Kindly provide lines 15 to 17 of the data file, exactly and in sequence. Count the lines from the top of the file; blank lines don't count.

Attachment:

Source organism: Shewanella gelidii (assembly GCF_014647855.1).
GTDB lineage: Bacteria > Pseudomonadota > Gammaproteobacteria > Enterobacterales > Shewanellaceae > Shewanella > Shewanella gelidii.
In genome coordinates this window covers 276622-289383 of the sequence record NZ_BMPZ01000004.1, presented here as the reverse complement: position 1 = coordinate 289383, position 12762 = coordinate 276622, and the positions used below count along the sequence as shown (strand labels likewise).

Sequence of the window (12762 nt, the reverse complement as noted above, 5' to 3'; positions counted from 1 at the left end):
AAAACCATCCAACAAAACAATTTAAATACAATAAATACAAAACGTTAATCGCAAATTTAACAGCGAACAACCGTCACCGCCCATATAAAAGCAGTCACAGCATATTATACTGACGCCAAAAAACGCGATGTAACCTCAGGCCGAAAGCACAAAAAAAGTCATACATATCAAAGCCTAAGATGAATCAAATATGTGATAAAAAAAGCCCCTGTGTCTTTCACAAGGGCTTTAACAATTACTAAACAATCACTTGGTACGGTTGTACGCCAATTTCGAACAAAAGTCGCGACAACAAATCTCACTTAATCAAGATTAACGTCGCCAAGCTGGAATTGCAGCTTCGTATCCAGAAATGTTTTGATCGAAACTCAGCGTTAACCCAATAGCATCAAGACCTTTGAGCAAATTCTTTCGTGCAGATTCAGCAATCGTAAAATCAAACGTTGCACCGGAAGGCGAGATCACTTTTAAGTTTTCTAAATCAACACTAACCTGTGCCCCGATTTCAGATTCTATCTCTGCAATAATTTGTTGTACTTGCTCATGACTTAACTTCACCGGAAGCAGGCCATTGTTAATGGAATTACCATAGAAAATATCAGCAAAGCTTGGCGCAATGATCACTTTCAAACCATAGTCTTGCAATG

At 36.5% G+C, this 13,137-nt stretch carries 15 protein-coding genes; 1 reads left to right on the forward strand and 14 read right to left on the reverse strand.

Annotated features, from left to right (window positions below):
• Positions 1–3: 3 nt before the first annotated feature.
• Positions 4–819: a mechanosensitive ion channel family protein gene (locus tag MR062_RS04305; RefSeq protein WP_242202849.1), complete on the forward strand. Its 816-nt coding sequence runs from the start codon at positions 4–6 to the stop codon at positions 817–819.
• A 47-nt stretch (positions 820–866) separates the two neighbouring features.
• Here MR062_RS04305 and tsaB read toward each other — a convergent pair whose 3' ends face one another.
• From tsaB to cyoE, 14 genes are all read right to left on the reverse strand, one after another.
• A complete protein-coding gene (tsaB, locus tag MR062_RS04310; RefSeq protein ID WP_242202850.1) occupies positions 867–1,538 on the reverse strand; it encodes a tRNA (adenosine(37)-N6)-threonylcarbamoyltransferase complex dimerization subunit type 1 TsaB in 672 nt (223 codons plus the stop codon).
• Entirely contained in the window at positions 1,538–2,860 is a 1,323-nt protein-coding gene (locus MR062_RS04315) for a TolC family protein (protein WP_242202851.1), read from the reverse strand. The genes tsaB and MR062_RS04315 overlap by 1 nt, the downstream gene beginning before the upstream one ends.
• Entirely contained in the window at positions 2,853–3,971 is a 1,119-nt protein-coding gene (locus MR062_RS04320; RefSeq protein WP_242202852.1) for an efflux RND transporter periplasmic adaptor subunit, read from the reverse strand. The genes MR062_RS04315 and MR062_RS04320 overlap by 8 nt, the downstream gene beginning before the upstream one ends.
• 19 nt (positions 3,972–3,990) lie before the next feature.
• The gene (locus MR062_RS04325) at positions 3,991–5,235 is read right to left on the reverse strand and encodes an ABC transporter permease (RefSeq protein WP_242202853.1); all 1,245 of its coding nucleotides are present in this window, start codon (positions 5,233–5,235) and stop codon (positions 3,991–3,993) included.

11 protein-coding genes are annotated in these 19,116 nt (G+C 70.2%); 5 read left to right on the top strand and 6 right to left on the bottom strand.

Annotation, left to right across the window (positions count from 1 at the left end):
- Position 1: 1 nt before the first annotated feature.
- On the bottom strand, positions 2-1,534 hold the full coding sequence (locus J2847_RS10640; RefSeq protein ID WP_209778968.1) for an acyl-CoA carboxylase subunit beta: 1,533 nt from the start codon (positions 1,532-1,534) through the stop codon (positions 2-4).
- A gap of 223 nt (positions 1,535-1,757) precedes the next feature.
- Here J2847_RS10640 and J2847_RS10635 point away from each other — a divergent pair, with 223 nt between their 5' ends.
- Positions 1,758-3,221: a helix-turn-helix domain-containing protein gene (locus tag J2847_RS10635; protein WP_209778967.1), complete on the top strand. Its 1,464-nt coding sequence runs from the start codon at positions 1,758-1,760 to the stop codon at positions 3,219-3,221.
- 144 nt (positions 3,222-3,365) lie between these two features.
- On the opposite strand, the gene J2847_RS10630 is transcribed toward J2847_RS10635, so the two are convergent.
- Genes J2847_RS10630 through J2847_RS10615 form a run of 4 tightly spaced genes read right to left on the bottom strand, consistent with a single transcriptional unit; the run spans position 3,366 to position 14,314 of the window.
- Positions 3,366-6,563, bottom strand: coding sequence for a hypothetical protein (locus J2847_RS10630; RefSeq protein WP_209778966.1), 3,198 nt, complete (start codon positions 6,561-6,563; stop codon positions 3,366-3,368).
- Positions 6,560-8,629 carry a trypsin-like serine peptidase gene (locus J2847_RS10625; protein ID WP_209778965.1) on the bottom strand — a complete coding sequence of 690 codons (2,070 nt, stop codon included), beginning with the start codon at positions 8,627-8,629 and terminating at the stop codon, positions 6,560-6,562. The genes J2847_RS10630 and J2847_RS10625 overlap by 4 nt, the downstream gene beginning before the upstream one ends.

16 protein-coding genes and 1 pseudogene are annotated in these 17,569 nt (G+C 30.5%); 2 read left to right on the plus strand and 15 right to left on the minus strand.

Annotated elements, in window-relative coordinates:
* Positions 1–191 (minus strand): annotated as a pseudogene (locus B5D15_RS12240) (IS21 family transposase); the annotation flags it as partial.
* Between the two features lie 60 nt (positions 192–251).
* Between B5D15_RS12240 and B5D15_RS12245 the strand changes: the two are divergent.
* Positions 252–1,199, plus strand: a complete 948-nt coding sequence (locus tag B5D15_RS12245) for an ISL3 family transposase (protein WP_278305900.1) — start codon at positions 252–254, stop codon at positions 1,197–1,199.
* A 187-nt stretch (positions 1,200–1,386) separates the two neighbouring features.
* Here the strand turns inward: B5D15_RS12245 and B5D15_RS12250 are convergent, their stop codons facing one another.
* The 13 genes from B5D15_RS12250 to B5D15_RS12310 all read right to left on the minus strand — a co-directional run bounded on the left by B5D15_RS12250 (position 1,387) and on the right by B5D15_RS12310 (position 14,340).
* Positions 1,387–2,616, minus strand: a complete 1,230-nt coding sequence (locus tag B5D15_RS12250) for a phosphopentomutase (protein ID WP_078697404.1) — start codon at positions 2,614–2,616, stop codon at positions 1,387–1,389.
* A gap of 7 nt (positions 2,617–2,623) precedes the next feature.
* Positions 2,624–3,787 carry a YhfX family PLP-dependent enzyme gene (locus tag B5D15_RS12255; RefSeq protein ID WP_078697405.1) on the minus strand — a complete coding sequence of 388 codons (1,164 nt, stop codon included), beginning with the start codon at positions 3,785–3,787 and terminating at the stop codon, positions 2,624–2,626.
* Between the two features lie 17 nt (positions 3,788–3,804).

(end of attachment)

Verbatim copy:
• Entirely contained in the window at positions 2,853–3,971 is a 1,119-nt protein-coding gene (locus MR062_RS04320; RefSeq protein WP_242202852.1) for an efflux RND transporter periplasmic adaptor subunit, read from the reverse strand. The genes MR062_RS04315 and MR062_RS04320 overlap by 8 nt, the downstream gene beginning before the upstream one ends.
• 19 nt (positions 3,972–3,990) lie before the next feature.
• The gene (locus MR062_RS04325) at positions 3,991–5,235 is read right to left on the reverse strand and encodes an ABC transporter permease (RefSeq protein WP_242202853.1); all 1,245 of its coding nucleotides are present in this window, start codon (positions 5,233–5,235) and stop codon (positions 3,991–3,993) included.